Tactics For The Small Investor: Swing The Premiums

Includes: AA, AAPL, QCOM
by: Green Dot Investor

Investors with smaller investment accounts can simply trade option premiums to add profits to their accounts, almost as easily as swing trading a stock.

Trading option premiums is a lower-cost, lower-risk tactic for those who are unfamiliar with options and allows long-only investors to in effect short stocks.

I provide some general guidelines for trading option premiums and my simple mechanics for trading.  Stocks that have strong price reversal patterns are the focus.

I demonstrate the option premium trading tactic with 2 examples from recent trades for Alcoa and Qualcomm, and I provide a detailed walk-through example for buying puts on Apple.

I get email ads all the time proclaiming how someone turned a $5,000 trading account into $100,000 in 2 years, or something similar. I have no doubt that it can be done, using advanced options strategies. I've also read that perhaps 2/3 of investors have never traded options, which therefore seems to forever exclude most of them from growing a smaller account significantly using only dividend and buy-and-hold tactics. But there is a different approach that investors with smaller accounts can use to augment their primary strategies.

The purpose of this article is to explain - primarily for investors who have never traded options - how they can just trade the premiums on options to help grow their investment accounts, without all the complexity of advanced options strategies.

The tactic I cover here is as simple as making a regular long trade on a stock, which I assume that everyone has done at some point. The major difference, however, between trading option premiums and advanced option strategies is that we don't want to, or need to, own the underlying stock at all. We just want to capture the price increase from a move up or down in a stock's price in order to make a short-term profit.

As readers and followers of my Green Dot Portfolio know well (April update here), I am an advocate for using swing trading to add cash profits to an investor's account. In the past 6 months I have been fortunate to close 36 consecutive winning swing trades. These small trades (average cost of $936) have returned an average gain of +7.6% for an average of 35 trading days, or +54.57% annualized (including dividends and after commissions).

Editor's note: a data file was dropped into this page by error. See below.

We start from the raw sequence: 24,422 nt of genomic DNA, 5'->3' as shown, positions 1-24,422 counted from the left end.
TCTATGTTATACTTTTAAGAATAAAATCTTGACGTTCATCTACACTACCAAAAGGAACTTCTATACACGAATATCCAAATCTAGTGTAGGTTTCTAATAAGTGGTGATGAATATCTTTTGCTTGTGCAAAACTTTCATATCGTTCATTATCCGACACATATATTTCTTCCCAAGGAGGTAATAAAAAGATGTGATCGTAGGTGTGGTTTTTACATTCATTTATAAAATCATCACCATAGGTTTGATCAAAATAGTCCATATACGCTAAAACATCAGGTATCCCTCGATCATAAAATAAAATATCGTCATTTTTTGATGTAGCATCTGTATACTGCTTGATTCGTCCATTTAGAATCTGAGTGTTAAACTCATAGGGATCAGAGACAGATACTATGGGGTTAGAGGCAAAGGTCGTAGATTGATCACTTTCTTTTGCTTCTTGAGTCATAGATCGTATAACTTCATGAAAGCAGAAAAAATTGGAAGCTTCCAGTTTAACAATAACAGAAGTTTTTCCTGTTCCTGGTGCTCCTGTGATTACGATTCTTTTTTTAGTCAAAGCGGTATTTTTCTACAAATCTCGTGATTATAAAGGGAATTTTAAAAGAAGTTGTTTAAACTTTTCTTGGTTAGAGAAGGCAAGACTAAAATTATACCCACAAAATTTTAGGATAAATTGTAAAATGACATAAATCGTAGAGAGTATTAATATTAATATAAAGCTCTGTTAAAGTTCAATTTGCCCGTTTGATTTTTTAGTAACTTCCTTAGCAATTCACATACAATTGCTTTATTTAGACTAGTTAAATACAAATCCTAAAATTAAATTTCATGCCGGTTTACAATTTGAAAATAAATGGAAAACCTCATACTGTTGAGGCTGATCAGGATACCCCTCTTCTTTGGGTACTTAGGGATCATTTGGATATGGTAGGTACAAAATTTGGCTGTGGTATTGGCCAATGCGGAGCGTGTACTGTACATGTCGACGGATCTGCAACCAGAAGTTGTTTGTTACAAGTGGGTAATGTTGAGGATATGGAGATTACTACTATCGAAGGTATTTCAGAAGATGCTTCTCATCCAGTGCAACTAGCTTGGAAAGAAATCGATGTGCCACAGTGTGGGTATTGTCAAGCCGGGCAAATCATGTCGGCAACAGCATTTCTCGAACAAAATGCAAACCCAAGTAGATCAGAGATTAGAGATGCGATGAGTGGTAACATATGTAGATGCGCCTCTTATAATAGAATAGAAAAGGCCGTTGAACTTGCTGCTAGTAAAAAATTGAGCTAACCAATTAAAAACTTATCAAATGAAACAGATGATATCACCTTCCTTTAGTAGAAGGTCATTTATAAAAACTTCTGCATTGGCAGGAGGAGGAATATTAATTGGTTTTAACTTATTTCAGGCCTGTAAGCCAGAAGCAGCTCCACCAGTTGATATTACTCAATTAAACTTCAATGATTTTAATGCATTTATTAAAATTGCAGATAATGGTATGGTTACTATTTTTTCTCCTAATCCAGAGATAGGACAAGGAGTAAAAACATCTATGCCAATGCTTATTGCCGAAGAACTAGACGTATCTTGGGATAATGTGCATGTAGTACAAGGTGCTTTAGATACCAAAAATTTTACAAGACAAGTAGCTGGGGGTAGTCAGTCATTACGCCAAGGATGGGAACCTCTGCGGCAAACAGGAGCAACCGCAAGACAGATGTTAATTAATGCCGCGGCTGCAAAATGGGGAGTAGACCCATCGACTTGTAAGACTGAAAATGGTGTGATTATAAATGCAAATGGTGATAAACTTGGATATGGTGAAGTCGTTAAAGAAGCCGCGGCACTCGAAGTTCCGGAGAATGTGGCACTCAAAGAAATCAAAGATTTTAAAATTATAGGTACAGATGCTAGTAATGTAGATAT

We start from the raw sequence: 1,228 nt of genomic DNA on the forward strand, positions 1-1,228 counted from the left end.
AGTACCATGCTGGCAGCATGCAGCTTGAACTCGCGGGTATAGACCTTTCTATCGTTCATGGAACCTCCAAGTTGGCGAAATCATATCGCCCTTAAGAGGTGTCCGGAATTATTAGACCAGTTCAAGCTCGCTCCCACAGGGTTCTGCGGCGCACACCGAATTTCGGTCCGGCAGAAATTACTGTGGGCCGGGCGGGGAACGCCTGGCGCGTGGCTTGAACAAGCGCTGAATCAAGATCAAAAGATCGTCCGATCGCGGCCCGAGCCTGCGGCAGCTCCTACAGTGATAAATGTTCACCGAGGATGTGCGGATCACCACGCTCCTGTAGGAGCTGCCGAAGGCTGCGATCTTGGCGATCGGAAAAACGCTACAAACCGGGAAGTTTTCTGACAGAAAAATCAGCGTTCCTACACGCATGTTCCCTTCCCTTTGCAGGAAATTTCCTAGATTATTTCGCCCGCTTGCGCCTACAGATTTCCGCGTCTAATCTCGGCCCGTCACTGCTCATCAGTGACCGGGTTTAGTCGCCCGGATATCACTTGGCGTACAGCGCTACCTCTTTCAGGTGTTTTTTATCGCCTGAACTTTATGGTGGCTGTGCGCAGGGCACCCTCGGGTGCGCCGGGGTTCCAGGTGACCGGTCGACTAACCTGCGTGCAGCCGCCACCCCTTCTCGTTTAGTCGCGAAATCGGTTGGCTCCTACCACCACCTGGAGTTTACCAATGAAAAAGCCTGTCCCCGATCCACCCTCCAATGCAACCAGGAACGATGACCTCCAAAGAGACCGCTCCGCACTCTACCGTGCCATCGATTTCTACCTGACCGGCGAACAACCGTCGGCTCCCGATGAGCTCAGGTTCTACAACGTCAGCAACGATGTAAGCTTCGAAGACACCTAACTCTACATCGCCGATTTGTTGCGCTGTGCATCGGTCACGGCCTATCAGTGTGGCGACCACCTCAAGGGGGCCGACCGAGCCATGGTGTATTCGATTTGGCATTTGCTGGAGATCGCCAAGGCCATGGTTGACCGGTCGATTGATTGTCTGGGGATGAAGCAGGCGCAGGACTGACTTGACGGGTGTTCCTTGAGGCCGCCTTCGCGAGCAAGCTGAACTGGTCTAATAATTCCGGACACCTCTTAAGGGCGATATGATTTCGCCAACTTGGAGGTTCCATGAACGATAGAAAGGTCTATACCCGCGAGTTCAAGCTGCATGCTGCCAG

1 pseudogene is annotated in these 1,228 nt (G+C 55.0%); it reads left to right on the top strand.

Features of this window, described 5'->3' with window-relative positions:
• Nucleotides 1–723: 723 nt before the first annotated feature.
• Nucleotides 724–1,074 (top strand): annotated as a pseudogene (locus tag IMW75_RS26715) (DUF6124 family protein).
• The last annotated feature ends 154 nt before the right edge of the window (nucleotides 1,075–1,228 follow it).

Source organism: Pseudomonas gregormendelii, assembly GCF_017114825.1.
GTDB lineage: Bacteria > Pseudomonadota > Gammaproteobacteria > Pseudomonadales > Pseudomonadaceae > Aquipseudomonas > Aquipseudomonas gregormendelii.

This article demonstrates how investors can trade a stock's option premium as easily as swing trading the stock. Trading option premiums means we don't have to learn or understand all the complex concepts of advanced options (not that understanding "the Greeks" is bad if you can master that). Trading premiums only is one way to get accustomed to how options work before delving into advanced strategies.

Why Small Investors Don't Trade Options

Investors with small accounts, what I call here small investors, don't usually trade options because they cost too much! Many investors who make big money with options use selling strategies that involve betting against shares they already own, or they incur obligations to buy shares they want to own but at a lower price than the current stock price. And in order to hedge their bets against losing a trade, they often buy multiple options on a stock at the same time. But these options can become prohibitively expensive for the smaller investor because each option is a contract against 100 shares of the stock. Selling covered calls on Facebook, for example, to generate income means that you have to already own 100 shares for each contract, at about $187 per share at current price.

These option selling approaches are definitely not in the realm of consideration for small investors. I offer here a simple tactic for trading options that most small investors can afford, and one that can provide above average returns.

2 Examples of My Option Premium Tactic

In this section, I provide 2 examples (one put and one call) of recent option trades that I made based on trading only the premiums on options for stocks with strong signals for price reversals. Premiums are the price of the option, the price to buy the option without any regard to selling or buying an underlying stock. There is no stock ownership, and so no dividends are collected. My total investment for these 2 trades was only $733.65, and I was fortunate to realize a total profit of $491.67 (+67.02%). Even at 30% profits for short-term trades, swing-trading option premiums is worthy of consideration.

Alcoa (AA)

  • On 4/20 (Friday) I "bought to open" 3 put contracts on Alcoa at $1.25 per contract (AA Jul20 2018 50 Put). On 4/23 (Monday), I "sold to close" my 3 puts at $2.35 for a gain of +90.94% for 2 days in the trade.

This option trade was based on the chart of AA below, which shows how extended the price of Alcoa was, with a clear topping tail on Thursday, 4/19 (the red reversal candle on the day with the high tag at $62.35). Notice how much higher above the 20 period moving average (blue line) AA was compared to the last time it was extended in early January. The chart said that AA was ready to "revert to the mean." On Monday the stock dropped >13%.

(Source: Chart created by author from TD Ameritrade 'thinkorswim' platform.)

Here's my trade log: